STARRING: Jack Lowden, Martin McCann, Tony Curran, Ian Pirie, Kate Bracken, Kitty Lovett, Cal MacAninch, Cameron Jack, Olivia Morgan and Donald McLeary
Two lifelong friends head up to an isolated Scottish Highlands village for a weekend hunting trip. Nothing could prepare them for what follows.
Calibre focuses on two lifelong friends, aggressive businessman Marcus, taking his friend Vaughn, whose fiancé is pregnant, on a hunting trip to a remote village in the Scottish Highlands. As the two of them make their introductions to locals in the village, an accident leads to increasing danger and problems that could Marcus and Vaughn’s lives at risk.
Calibre is a film that marks the directorial feature debut of Matt Palmer, who also wrote the screenplay for this thriller set in the Scottish Highlands. The film focuses on Vaughn, a regular fella living in Glasgow that is about to become a first-time father with his fiancé. Before the next chapter of adulthood begins for Vaughn, he agrees to go on a hunting trip in the Scottish Highlands with his friend Marcus, who he’s known since his boarding school days and is now a financial advisor. After spending the day and night socialising with the locals, the two venture out to the woods with their rifles and hangovers and things start to go horribly wrong as an accident occurs.
I thoroughly enjoyed Matt Palmer’s direction in Calibre, as well as his screenplay in general. Once the accident occurs, there’s a sudden suspense of paranoia, for the viewer, of how the locals treat Vaughn and Marcus, even though their keen hospitality is due to learning of Marcus’s occupation as a financial advisor. There’s a local community parallel between two villagers, with one keen to treat the urban guests to a good time in order to have one of them put a good word in for bringing investment to an area deprived of it, whilst another is more keen on the community looking after themselves and their land. It’s not the main focal point of the film, but one that provides emphasis on the urban/rural divide between Scots and adds of level of suspense as Vaughn and Marcus stay in order to maintain face, even though they want to get out of dodge. Without giving much away as to what the accident is, it is a shocker and leaves Vaughn and Marcus in an position of facing the consequences or cover it up. Palmer’s direction toys with the audience as much as Vaughn and Marcus, as it flirts with the cliches known within the horror genre, even hinting that the film could cross into the path of The Wicker Man, though that’s primarily due to Tony Curran’s presence as Logan McClay, who appears as a likeable villager though due to his roles in the past, you can’t help but feel that there’s something more sinister about him and Palmer knows this and plays with the audiences expectations. The film however is more of a psychological thriller, with two characters trying to be smart in covering their tracks, feeling a sense of paranoia that someone may be watching them or one word slip-up may ruin their lives. The cinematography from Márk Györi is really good, particularly in capturing the Scottish landscape in the first act, to how certain scenes are shot in dark rooms with a little bit of light. The performances from the two leads are really good here. Jack Lowden is terrific as Vaughn, while Martin McCann provides an ever-reliable presence on-screen as the cunning Marcus. Tony Curran is also very good as Logan McClay and, even with his limited time on screen, Ian Pirie makes a menacing impression as Brian McClay.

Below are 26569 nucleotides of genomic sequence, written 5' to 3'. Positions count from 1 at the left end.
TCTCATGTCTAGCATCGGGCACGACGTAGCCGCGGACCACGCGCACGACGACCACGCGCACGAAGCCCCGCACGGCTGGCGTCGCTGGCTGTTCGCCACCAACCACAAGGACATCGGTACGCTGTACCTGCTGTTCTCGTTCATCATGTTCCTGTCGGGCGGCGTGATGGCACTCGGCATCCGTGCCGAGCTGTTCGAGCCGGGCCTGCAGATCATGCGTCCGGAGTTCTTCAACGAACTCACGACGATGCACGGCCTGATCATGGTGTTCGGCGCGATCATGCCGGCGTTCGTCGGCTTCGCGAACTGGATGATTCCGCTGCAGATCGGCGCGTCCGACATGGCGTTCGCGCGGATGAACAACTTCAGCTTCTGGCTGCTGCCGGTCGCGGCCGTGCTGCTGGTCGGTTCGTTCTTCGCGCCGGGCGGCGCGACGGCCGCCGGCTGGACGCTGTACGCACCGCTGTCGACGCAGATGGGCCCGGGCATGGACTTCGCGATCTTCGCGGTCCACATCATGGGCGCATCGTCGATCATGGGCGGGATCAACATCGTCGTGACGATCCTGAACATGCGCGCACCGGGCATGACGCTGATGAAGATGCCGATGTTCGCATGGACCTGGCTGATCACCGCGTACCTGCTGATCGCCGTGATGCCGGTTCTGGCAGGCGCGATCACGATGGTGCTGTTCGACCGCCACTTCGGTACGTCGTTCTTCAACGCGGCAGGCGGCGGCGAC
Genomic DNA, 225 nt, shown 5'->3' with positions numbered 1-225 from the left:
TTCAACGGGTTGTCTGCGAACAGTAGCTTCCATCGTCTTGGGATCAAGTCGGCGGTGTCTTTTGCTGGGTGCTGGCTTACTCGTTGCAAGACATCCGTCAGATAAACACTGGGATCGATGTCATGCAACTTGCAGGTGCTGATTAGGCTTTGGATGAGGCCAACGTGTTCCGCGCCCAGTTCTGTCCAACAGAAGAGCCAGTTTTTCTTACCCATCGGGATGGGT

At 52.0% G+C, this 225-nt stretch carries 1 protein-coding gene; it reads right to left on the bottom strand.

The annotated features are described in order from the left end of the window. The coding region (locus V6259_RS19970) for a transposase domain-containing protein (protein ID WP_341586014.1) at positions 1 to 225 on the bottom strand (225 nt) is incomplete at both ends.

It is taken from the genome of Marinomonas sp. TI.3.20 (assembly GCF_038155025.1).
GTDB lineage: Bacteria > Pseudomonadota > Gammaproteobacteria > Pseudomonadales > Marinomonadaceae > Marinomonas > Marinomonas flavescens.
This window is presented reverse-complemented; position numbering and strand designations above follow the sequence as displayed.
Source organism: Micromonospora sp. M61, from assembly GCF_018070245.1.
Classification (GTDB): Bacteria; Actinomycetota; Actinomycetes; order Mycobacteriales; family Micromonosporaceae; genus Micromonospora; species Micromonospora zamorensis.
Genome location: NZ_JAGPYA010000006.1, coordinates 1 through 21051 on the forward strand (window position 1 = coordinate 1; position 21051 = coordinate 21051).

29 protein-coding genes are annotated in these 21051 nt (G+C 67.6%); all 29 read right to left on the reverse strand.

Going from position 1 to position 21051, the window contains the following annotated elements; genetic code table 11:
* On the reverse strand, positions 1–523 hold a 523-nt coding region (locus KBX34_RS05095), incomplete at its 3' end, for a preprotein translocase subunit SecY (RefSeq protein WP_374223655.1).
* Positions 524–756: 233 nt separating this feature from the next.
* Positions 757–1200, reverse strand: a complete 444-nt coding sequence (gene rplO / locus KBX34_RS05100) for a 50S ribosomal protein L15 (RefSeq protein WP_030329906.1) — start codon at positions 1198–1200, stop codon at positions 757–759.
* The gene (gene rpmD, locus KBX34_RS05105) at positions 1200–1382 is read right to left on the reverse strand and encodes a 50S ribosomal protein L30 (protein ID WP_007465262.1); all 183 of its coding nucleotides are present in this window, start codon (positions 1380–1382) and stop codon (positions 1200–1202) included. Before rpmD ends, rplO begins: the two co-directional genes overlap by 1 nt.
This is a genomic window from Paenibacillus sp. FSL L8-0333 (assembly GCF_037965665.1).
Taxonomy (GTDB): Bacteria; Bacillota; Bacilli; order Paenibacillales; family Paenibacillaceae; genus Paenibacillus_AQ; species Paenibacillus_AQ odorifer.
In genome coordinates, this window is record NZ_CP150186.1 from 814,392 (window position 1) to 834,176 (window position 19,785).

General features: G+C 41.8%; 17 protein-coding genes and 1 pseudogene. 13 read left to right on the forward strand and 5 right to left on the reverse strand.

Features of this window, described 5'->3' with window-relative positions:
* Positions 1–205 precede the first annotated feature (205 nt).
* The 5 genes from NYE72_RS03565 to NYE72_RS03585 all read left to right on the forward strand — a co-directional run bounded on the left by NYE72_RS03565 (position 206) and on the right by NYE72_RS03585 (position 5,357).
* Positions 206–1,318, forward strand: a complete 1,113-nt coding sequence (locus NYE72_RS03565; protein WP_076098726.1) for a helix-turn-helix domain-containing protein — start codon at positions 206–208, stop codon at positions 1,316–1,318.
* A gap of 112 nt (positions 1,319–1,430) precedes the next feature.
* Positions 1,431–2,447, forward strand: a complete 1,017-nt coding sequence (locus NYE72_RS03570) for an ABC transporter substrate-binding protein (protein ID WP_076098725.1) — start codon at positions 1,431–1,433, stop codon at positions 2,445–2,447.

I think some viewers might think the film takes too long to get to the accident and events that escalate beyond that, as the film is methodically slow in building to that moment by establishing the main characters and a few of the villagers that appear during the course of the film, and the films final shot may divide audiences on how effective it is.
Calibre is a very effective Scottish psychological thriller with great cinematography work from Márk Györi, solid performances from co-leads Jack Lowden and Martin McCann, and an impressive directorial feature debut from Matt Palmer. Definitely worth you’re time checking it out on Netflix and best to watch without seeing the trailers first. 8/10